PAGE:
Can I File a Restraining Order While Keeping the Other Person From Knowing My Current Address?

Yes, there is a way to file for an order of protection without the restrained party gaining access to your address. The California Secretary of State runs a program called Safe at Home. It is designed to protect victims of sexual assault, domestic violence, or stalking by providing them with a secure address that can be used for court papers and other important things like banking. This keeps your home address confidential.

Is a Restraining Order Issued in Another State Valid in California?

Restraining orders that meet federal requirements are valid and can be enforced in all 50 states, including California. The federal Violence Against Women Act allows for all valid protection orders to receive full faith and credit in all state and tribal courts. If the restrained individual violates the order in California, they will be subject to California’s penalties for the violation instead of the jurisdiction where the original order was filed.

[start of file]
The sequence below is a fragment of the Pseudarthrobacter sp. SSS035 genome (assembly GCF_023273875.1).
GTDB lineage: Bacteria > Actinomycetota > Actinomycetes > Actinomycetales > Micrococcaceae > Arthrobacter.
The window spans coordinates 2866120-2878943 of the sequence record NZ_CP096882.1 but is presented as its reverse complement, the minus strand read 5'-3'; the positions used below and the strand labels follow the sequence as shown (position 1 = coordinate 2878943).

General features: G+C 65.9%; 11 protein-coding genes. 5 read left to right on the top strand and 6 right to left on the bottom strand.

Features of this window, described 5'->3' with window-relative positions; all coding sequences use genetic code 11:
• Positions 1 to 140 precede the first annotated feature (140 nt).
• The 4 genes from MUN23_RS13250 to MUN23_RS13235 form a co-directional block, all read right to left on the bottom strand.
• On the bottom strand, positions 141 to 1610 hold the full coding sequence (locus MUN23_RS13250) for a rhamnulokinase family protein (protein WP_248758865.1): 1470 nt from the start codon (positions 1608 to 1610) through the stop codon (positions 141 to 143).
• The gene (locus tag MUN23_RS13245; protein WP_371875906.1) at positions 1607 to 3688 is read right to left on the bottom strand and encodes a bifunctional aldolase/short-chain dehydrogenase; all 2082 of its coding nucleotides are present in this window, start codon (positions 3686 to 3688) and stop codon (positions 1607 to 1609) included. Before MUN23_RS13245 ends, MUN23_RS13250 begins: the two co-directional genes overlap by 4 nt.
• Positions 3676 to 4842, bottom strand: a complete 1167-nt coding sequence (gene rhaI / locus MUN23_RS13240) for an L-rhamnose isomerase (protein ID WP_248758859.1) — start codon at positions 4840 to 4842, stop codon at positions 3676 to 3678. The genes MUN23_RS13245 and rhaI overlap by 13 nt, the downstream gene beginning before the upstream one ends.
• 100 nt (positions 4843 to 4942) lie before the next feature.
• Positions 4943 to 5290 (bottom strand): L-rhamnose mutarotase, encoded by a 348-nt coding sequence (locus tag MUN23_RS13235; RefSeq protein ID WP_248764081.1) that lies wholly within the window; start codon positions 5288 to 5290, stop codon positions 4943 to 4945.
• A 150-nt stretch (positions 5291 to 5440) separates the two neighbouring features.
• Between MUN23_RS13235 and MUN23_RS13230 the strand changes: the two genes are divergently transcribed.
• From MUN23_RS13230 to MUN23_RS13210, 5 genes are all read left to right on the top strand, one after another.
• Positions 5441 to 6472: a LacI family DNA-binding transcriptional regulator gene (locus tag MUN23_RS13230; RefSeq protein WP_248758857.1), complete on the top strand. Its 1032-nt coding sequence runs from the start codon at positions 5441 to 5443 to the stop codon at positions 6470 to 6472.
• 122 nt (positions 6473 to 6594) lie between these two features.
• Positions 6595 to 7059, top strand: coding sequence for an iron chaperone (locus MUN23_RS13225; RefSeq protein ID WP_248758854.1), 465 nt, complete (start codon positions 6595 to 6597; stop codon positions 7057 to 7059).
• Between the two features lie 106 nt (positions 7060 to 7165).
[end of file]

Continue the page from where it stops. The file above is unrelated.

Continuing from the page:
Can I Drop a Restraining Order After I Have Filed for It?

It depends on where you are in the filing process. If you currently have a temporary restraining order with an upcoming court hearing, you cannot drop the request. However, failing to appear at the hearing will result in the order being dropped. If you have a permanent restraining order in place, you will need to go to court to dismiss the case or change the restraining order.

Contact Our Domestic Violence Lawyers in Orange County

The team at the Law Offices of Hollie A. Lemkin has served the families of Orange County for almost 20 years in family law. We are experts in our field, and we can work through your case to find merit-based solutions that ensure the best possible outcomes for your case. We are deeply familiar with how emotionally stressful domestic violence cases can be. Our firm strives to be a knowledgeable, trustworthy resource for your family law needs. If you are ready to hire an attorney to represent you in court, contact our Orange County domestic violence lawyer at the Law Offices of Hollie A. Lemkin. We have a team of experienced legal professionals who are waiting to help you.

About Lemkin Law

Hollie Lemkin is the daughter, granddaughter, sister, and aunt to lawyers. She knows that Family Law is about more than winning. It is about inflicting the least amount of collateral damage on your children and putting your family in the most advisable possible position moving forward. A passionate trial lawyer, she will never back down from a fight.

She is exactly the attorney you want in your corner.

Call today to speak with Hollie A. Lemkin to discuss your questions & issues!

949-734-7300